In the heady days before cannabis legalization, the Canadian government cited cutting black market sales as one of the principal reasons for making adult-use marijuana legal nationwide. In the months since, a shortage of product supply, the high costs of legal marijuana and lack of local government support have undercut this aim to large degree.
Nowhere is this more apparent than in Ontario, the country’s most populous province, where no brick-and-mortar stores are yet open—retail outlets are due to open their doors this April. But after claiming it wouldn’t put any kind of cap on the number of cannabis stores, the provincial government announced it would only issue 25 licences—a drop in the bucket for the province.
Experts are warning that such foot dragging is helping the illicit cannabis market thrive rather than throttling it.
"Unfortunately, it's turned out to be just a comedy of errors," Anindya Sen, an economics professor at the University of Waterloo who specializes in the cannabis industry, told CTV news in an interview. "When you take [those things] together, it's possible that despite being legalized, Ontario might become one of the biggest black markets in the world"
The situation of the limited number of storefronts is made worse by a growing number of communities that are saying “not in my backyard” and aren’t allowing cannabis sales through physical stores (online sales are unaffected).
The province has said it would provide $40 million over the next two years to help municipalities with the costs of legalization, with each one receiving at least $10,000. After the first payment late last year, a second one was supposed to go out in January. But only communities that opt in to storefront cannabis sales will receive it.
Near the end of December, only about 30 of Ontario’s 444 municipalities had responded to the opt-in request, with a third of these just saying no to the government.
Who’s at Fault for the Cannabis Supply Shortages?
For its part, the Ontario government is blaming the federal government for ongoing cannabis supply shortages and a lack of retail stores that are making some people go to black market sources.
In a TV interview with BNN Bloomberg, Ontario's Attorney General Caroline Mulroney said: "It's a big step to get into this market, and we wanted for [retailers] to have some kind of commercial certainty over supply. It's up to the federal government, which is in charge of supply, to address these supply shortages. These don't just affect us in Ontario, they are affecting provinces across the country.”
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Critics have cited both Quebec and British Columbia for dragging their feet when it comes to store hours and openings.
Rising Cannabis Prices Are the Black Market’s Friend
With the lack of supply, the gap between the premium price of legal marijuana and the illegal supply has grown larger. Statistic Canada recently reported that the average price paid for dried cannabis from legal sellers is $9.70 a gram, which is 49% higher than the $6.51 average price for a gram of dried cannabis purchased from illegal suppliers.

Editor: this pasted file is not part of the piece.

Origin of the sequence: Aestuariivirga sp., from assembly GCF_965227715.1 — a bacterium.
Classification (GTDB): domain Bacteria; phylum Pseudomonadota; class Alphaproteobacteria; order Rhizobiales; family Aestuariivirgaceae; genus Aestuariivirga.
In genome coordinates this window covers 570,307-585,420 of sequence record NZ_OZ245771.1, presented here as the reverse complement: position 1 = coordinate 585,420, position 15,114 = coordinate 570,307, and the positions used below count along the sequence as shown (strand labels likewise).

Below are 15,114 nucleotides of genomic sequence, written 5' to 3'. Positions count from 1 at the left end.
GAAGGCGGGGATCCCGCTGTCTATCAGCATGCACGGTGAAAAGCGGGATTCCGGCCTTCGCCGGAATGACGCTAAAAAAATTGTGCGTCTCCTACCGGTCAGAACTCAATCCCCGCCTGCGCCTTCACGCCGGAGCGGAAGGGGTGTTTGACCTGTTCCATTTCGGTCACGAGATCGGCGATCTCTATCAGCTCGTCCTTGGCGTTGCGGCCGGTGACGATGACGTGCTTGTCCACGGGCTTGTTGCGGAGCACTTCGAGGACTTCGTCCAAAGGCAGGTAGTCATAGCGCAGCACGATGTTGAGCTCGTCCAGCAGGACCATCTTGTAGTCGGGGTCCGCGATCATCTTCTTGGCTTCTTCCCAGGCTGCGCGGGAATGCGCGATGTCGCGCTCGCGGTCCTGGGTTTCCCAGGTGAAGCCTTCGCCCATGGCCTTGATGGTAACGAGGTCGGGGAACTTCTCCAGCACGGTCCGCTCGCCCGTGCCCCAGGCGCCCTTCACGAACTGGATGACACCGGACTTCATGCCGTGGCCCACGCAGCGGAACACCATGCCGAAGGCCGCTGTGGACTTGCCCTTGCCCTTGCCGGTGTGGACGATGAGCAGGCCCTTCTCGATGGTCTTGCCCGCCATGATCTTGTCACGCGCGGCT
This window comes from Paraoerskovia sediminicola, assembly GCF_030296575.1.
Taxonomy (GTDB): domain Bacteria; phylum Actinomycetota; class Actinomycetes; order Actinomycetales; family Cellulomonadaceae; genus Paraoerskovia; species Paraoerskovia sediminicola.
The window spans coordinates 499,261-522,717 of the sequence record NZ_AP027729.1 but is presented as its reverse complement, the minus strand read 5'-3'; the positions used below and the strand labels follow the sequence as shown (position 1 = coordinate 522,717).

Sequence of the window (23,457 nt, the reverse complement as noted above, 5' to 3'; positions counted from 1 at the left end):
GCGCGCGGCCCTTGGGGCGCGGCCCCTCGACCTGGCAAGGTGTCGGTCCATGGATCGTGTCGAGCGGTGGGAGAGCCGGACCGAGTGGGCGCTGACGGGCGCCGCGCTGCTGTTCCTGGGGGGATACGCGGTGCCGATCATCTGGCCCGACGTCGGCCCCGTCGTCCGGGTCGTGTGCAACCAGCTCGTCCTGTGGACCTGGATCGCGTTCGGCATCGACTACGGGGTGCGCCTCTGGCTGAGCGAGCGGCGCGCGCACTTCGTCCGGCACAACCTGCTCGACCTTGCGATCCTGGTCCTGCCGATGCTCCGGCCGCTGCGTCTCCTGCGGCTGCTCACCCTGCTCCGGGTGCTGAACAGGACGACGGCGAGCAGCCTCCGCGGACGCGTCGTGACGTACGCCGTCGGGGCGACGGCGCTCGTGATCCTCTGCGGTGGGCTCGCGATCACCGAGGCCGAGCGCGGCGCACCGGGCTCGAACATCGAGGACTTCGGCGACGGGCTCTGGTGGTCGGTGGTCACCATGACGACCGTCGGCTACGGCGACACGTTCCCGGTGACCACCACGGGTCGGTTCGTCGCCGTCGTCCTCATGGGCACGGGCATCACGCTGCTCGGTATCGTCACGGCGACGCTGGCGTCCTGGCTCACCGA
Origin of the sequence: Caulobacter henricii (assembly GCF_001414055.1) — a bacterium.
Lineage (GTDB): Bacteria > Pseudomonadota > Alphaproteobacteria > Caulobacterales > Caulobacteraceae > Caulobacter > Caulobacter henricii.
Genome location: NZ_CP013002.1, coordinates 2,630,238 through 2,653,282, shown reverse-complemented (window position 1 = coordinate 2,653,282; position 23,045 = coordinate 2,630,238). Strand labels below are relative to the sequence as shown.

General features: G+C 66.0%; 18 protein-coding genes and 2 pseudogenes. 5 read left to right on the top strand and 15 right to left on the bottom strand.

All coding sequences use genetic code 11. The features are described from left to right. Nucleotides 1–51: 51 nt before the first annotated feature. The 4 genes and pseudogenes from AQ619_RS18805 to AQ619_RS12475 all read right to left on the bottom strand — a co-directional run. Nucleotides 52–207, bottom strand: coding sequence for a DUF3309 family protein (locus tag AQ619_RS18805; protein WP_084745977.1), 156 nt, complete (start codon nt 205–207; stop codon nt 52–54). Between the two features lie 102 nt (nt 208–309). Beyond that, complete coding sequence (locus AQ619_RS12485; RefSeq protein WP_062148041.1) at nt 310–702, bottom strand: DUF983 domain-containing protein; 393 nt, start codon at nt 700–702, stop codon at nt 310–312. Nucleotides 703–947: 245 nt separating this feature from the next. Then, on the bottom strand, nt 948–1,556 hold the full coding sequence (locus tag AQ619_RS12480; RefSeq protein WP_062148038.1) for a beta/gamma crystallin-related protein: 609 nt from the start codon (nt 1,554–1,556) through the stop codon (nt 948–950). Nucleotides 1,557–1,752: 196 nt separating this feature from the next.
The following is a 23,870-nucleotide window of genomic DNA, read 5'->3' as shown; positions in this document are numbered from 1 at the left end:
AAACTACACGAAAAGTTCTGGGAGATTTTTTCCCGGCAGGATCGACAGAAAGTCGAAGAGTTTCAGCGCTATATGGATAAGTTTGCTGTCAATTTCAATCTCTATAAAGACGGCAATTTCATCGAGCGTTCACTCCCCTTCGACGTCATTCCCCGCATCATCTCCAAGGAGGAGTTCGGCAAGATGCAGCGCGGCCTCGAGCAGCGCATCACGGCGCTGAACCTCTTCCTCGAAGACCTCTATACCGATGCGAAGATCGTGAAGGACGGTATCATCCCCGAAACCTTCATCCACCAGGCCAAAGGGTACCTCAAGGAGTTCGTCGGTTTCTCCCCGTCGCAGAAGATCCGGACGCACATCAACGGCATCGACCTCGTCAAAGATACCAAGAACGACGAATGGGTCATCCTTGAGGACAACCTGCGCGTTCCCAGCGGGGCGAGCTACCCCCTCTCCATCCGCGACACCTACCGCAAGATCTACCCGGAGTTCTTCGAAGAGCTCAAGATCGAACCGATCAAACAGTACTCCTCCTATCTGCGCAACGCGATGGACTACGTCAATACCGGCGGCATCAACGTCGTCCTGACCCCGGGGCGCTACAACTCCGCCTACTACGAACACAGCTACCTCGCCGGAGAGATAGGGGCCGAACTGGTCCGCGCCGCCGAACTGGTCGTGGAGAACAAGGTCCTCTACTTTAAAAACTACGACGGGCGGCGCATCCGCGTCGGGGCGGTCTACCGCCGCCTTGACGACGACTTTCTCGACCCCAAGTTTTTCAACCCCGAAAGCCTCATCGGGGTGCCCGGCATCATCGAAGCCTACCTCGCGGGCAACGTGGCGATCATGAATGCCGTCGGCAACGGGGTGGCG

But the high price of legal marijuana can also be due to the fact that it has no legal competition, so the government can treat it as a bottomless source of revenue.
Says Matei Olaru, CEO of Lift & Co., a cannabis-focused media and technology company: "You basically have pressure to increase revenue, an ability to increase prices to get there by virtue of this lack of competition, and essentially a new market that is taxed very heavily."
Despite the worrying trend of a black market strengthened by missteps by the legal industry, some government officials believe that it’s only a matter of time before the situation turns around. They point to the example of the U.S. where legal cannabis suppliers in some states have become more price competitive with the illicit market as supply has increased.
The Shaky Example of Legal California Cannabis
However, if you look at what’s going on in the U.S. market, there are also reasons for concern. In the year since California legalized recreational cannabis, sales of legal marijuana fell to an estimated US$2.5 billion, half a billion dollars less than the year before when only legal medical marijuana was available.
Critics blame restrictive regulations on the industry, heavy taxation and bans on cannabis stores in many of the state’s cities as reason for the poor competitiveness—conditions that echo Canada’s situation.
However, defenders of Canada’s approach claim there are important differences in the way we handle things.
“The Canadian system is tightly controlled, highly regulated and requires seed-to-sale tracking”. I think our system is the best in the world and it prevents the overcapacity that we see in California, where there are a little bit looser rules in terms of microbacterial testing and production controls,” says Allan Rewak, executive director of the Cannabis Council of Canada.
Positive thinkers look forward to the time the country will solve its cannabis supply and pricing issues, and finally give the black market cause to sing the blues.
Photo credit: Get Budding